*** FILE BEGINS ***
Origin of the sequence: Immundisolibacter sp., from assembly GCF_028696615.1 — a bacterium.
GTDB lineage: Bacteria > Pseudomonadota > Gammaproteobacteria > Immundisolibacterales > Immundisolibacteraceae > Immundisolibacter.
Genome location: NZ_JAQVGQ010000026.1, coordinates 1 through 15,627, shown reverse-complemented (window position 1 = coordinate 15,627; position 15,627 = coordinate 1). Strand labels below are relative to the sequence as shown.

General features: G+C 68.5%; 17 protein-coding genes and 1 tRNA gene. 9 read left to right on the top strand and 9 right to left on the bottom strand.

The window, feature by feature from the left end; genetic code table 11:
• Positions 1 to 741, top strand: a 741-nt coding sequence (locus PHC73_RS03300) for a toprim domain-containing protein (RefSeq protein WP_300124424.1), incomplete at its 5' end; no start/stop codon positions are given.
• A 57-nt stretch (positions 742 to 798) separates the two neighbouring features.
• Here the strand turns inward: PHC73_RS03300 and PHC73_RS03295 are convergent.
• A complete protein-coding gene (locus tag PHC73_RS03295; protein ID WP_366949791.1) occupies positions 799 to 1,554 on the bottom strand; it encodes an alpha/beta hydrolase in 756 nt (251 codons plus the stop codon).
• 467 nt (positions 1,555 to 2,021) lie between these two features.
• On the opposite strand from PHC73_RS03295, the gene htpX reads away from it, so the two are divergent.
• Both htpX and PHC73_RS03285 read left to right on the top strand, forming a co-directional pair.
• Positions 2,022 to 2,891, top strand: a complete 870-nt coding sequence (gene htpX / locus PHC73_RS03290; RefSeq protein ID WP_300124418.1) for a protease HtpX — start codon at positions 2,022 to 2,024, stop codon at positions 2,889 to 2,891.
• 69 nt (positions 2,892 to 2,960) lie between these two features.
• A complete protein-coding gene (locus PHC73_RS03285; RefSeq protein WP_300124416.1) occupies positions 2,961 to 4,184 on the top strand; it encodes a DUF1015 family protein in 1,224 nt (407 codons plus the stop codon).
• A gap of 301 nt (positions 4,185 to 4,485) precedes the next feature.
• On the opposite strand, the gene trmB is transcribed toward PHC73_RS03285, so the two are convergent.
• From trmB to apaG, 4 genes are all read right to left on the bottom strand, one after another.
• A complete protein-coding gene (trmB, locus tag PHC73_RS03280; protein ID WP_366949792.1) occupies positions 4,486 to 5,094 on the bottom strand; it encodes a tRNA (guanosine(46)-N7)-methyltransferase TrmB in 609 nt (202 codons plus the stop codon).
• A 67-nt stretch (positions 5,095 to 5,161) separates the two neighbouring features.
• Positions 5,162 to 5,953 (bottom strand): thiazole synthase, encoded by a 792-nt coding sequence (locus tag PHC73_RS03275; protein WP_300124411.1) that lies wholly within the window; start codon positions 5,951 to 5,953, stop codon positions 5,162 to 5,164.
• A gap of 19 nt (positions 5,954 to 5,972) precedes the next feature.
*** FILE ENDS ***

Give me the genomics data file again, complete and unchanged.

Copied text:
Origin of the sequence: Immundisolibacter sp., from assembly GCF_028696615.1 — a bacterium.
GTDB lineage: Bacteria > Pseudomonadota > Gammaproteobacteria > Immundisolibacterales > Immundisolibacteraceae > Immundisolibacter.
Genome location: NZ_JAQVGQ010000026.1, coordinates 1 through 15,627, shown reverse-complemented (window position 1 = coordinate 15,627; position 15,627 = coordinate 1). Strand labels below are relative to the sequence as shown.

General features: G+C 68.5%; 17 protein-coding genes and 1 tRNA gene. 9 read left to right on the top strand and 9 right to left on the bottom strand.

The window, feature by feature from the left end; genetic code table 11:
• Positions 1 to 741, top strand: a 741-nt coding sequence (locus PHC73_RS03300) for a toprim domain-containing protein (RefSeq protein WP_300124424.1), incomplete at its 5' end; no start/stop codon positions are given.
• A 57-nt stretch (positions 742 to 798) separates the two neighbouring features.
• Here the strand turns inward: PHC73_RS03300 and PHC73_RS03295 are convergent.
• A complete protein-coding gene (locus tag PHC73_RS03295; protein ID WP_366949791.1) occupies positions 799 to 1,554 on the bottom strand; it encodes an alpha/beta hydrolase in 756 nt (251 codons plus the stop codon).
• 467 nt (positions 1,555 to 2,021) lie between these two features.
• On the opposite strand from PHC73_RS03295, the gene htpX reads away from it, so the two are divergent.
• Both htpX and PHC73_RS03285 read left to right on the top strand, forming a co-directional pair.
• Positions 2,022 to 2,891, top strand: a complete 870-nt coding sequence (gene htpX / locus PHC73_RS03290; RefSeq protein ID WP_300124418.1) for a protease HtpX — start codon at positions 2,022 to 2,024, stop codon at positions 2,889 to 2,891.
• 69 nt (positions 2,892 to 2,960) lie between these two features.
• A complete protein-coding gene (locus PHC73_RS03285; RefSeq protein WP_300124416.1) occupies positions 2,961 to 4,184 on the top strand; it encodes a DUF1015 family protein in 1,224 nt (407 codons plus the stop codon).
• A gap of 301 nt (positions 4,185 to 4,485) precedes the next feature.
• On the opposite strand, the gene trmB is transcribed toward PHC73_RS03285, so the two are convergent.
• From trmB to apaG, 4 genes are all read right to left on the bottom strand, one after another.
• A complete protein-coding gene (trmB, locus tag PHC73_RS03280; protein ID WP_366949792.1) occupies positions 4,486 to 5,094 on the bottom strand; it encodes a tRNA (guanosine(46)-N7)-methyltransferase TrmB in 609 nt (202 codons plus the stop codon).
• A 67-nt stretch (positions 5,095 to 5,161) separates the two neighbouring features.
• Positions 5,162 to 5,953 (bottom strand): thiazole synthase, encoded by a 792-nt coding sequence (locus tag PHC73_RS03275; protein WP_300124411.1) that lies wholly within the window; start codon positions 5,951 to 5,953, stop codon positions 5,162 to 5,164.
• A gap of 19 nt (positions 5,954 to 5,972) precedes the next feature.